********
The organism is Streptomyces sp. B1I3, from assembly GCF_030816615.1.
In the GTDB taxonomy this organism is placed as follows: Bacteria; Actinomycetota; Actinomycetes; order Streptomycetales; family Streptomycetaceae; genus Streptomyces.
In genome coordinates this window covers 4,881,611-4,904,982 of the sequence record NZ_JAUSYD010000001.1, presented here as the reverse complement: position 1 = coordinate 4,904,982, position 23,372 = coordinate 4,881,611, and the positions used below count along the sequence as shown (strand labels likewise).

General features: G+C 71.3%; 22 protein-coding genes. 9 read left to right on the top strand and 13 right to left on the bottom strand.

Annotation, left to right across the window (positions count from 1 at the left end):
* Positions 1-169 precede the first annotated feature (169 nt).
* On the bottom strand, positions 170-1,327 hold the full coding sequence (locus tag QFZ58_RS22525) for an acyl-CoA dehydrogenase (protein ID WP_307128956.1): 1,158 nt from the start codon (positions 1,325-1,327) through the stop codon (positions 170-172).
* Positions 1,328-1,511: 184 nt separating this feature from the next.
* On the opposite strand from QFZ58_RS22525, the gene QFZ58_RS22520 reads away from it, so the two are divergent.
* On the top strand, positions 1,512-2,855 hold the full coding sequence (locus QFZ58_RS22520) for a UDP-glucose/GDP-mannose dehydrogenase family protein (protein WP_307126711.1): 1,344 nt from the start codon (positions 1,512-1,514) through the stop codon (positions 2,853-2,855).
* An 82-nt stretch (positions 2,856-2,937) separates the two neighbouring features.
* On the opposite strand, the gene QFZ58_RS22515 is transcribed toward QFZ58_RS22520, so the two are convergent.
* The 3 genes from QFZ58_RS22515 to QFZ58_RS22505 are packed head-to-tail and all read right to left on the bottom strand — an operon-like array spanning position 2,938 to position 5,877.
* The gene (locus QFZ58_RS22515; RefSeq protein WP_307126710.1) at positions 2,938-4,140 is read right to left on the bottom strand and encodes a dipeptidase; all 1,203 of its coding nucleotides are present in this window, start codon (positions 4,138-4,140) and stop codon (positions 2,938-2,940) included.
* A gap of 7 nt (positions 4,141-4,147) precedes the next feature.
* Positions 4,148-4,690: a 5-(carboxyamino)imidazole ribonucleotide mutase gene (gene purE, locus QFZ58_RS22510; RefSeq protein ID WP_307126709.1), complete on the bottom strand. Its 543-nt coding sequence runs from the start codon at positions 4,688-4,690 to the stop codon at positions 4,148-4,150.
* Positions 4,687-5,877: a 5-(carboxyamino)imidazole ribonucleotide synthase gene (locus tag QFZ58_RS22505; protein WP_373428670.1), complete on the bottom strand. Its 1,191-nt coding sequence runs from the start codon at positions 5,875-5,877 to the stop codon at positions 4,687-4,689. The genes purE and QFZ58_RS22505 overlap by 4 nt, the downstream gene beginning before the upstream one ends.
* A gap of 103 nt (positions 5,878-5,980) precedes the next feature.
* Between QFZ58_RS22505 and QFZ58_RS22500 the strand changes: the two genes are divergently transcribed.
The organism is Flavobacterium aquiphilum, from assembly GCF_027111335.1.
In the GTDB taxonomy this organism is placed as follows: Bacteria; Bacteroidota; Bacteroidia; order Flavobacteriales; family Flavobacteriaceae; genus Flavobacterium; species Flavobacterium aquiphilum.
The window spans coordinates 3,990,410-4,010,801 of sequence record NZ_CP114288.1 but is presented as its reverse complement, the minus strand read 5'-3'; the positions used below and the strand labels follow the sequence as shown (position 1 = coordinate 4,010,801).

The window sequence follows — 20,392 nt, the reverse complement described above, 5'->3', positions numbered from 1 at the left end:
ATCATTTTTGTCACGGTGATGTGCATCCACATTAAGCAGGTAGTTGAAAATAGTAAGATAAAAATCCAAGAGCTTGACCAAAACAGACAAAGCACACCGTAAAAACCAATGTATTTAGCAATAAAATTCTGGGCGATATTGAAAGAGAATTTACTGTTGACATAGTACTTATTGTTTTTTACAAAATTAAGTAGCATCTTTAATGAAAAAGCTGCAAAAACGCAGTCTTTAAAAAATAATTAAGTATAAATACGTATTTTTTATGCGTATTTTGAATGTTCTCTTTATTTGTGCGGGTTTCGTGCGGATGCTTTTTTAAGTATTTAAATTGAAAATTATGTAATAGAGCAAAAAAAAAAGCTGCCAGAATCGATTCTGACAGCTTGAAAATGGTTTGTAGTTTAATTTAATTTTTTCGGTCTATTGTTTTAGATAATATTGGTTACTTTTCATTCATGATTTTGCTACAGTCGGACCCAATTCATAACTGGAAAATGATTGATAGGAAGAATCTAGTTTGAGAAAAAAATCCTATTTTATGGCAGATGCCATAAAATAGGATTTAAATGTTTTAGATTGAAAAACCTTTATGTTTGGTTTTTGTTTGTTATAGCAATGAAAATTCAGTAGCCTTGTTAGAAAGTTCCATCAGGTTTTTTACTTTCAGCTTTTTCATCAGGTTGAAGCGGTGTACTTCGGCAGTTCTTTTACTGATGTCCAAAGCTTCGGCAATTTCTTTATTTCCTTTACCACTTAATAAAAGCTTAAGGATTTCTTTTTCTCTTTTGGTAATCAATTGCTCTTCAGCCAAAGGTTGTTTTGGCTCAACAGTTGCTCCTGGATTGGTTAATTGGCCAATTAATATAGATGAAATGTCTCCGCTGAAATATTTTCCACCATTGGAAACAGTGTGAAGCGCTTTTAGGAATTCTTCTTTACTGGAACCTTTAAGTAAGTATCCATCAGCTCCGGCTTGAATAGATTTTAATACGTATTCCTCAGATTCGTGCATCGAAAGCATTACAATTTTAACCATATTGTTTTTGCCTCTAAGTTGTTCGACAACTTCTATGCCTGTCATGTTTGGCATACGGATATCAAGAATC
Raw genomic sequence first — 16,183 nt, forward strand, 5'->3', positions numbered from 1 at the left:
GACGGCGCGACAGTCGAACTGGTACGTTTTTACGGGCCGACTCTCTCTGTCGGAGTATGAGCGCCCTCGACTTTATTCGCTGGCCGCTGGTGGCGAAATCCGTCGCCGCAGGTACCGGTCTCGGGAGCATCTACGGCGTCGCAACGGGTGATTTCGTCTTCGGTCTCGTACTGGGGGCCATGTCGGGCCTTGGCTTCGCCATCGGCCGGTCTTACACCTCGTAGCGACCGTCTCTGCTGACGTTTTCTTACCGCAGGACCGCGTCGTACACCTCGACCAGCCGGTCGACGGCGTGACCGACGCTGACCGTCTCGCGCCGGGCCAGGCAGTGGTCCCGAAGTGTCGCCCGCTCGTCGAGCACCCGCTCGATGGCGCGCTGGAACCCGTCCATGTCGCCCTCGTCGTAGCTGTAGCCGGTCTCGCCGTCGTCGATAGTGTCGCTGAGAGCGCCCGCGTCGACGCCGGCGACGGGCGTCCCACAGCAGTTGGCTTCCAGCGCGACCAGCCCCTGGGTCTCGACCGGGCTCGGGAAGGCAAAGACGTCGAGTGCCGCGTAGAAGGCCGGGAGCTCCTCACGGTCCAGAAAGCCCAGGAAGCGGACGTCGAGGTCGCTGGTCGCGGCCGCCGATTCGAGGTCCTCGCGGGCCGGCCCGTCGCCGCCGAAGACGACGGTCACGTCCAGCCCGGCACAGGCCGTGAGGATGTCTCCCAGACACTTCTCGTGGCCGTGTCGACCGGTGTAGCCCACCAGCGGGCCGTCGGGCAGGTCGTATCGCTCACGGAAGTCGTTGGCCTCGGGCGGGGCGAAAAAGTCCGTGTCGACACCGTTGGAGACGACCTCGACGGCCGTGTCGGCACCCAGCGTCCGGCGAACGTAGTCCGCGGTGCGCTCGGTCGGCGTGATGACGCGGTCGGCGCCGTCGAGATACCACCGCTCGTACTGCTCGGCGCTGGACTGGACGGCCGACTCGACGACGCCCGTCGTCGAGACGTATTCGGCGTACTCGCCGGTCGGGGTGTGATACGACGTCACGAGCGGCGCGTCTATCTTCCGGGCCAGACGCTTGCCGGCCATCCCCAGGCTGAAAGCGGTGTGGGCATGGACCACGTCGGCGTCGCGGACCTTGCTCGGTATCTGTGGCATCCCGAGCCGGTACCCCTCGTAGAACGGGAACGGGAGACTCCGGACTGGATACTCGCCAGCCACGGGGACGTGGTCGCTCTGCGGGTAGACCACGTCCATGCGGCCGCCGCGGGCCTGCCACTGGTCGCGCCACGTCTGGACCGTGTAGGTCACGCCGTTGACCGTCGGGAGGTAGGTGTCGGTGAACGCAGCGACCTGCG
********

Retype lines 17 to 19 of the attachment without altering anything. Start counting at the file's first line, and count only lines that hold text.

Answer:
* Positions 4,687-5,877: a 5-(carboxyamino)imidazole ribonucleotide synthase gene (locus tag QFZ58_RS22505; protein WP_373428670.1), complete on the bottom strand. Its 1,191-nt coding sequence runs from the start codon at positions 5,875-5,877 to the stop codon at positions 4,687-4,689. The genes purE and QFZ58_RS22505 overlap by 4 nt, the downstream gene beginning before the upstream one ends.
* A gap of 103 nt (positions 5,878-5,980) precedes the next feature.
* Between QFZ58_RS22505 and QFZ58_RS22500 the strand changes: the two genes are divergently transcribed.